Outcome of patients with rectal adenocarcinoma and localized pelvic non-nodal metastatic foci

Anurag K. Singh, Robert J. Myerson, Elisa H. Birnbaum, James W. Fleshman, Ira J. Kodner, Mary Ann Lockett, Thomas E. Read

    Research output: Contribution to journalArticlepeer-review

    20 Scopus citations

    Abstract

    PURPOSE: The aim of this study was to evaluate the outcome of patients with primary rectal adenocarcinoma and soft tissue metastatic foci restricted to the pelvis and to determine whether this entity, which is considered N1 disease in the American Joint Committee on Cancer staging system, behaves like completely replaced nodal disease or the first sign of M1 disease. The clinical course for patients with this finding is not well-described in the literature. METHODS: The authors retrospectively reviewed the medical records of 395 patients with rectal adenocarcinoma who received radiation treatment. Eighteen patients had pelvic soft tissue metastatic foci. Exclusions from this study included 1) cases without metastatic pelvic foci; 2) cases of recurrent cancer; 3) cases with known distant metastatic disease as defined by American Joint Committee on Cancer criteria; and 4) cases with extrapelvic metastatic foci. All patients received adjuvant radiotherapy. Thirteen cases received preoperative radiotherapy. Four cases received postoperative radiotherapy. One case received both preoperative and postoperative radiotherapy. Eight cases received chemotherapy. RESULTS: All eighteen patients had T3 or T4 lesions. Thirteen patients had lymph nodes that contained metastatic disease and would therefore have been scored N1 or N2 even without the pelvic tumor implants. Sixteen of 18 (89 percent) patients died of disease after a survival time of 12 to 37 (mean, 25) months. Only 1 of 18 (6 percent) patients was disease free at five years. The other remaining survivor was undergoing palliative therapy for metastatic disease to the lung. This is significantly worse than our institution's experience with T3,4N+ disease after preoperative radiation (5-year survival, 11 vs. 56 percent; P = 0.0002, Generalized Wilcoxon of Breslow). There was a high incidence of local (9/18) and distant (14/18) failure. No other factor, including radiation dose, margin status, chemotherapy, T stage, and number of involved nodes or soft tissue implants, correlated independently with outcome. CONCLUSIONS: Pelvic metastatic foci confer a significantly worse prognosis than other T3,4N + disease. Such cases should be excluded from prospective trials for localized disease. Although this entity probably represents M1 disease for most patients, survival can be long, and aggressive locoregional and systemic treatment is warranted.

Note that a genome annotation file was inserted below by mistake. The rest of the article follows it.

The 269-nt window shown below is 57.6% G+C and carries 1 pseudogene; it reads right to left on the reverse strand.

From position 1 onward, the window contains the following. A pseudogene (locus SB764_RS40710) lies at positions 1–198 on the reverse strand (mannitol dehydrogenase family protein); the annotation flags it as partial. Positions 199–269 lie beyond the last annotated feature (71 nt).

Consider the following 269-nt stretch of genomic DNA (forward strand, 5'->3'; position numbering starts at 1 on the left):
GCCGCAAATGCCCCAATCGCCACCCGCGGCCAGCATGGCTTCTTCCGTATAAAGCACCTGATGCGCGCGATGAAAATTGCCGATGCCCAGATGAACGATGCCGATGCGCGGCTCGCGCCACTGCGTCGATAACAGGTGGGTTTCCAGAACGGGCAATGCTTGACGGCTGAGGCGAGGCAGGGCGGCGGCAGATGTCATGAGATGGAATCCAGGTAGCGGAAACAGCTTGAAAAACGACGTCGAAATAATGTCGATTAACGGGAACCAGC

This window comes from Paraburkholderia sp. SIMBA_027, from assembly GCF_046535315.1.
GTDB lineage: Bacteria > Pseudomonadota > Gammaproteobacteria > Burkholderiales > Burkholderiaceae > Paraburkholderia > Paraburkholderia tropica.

Original languageEnglish
    Pages (from-to)1217-1221
    Number of pages5
    JournalDiseases of the Colon and Rectum
    Volume43
    Issue number9
    DOIs
    StatePublished - 2000

    Keywords

    • Cancer
    • Radiotherapy
    • Rectal
    • Staging

    Fingerprint

    Dive into the research topics of 'Outcome of patients with rectal adenocarcinoma and localized pelvic non-nodal metastatic foci'. Together they form a unique fingerprint.

    Cite this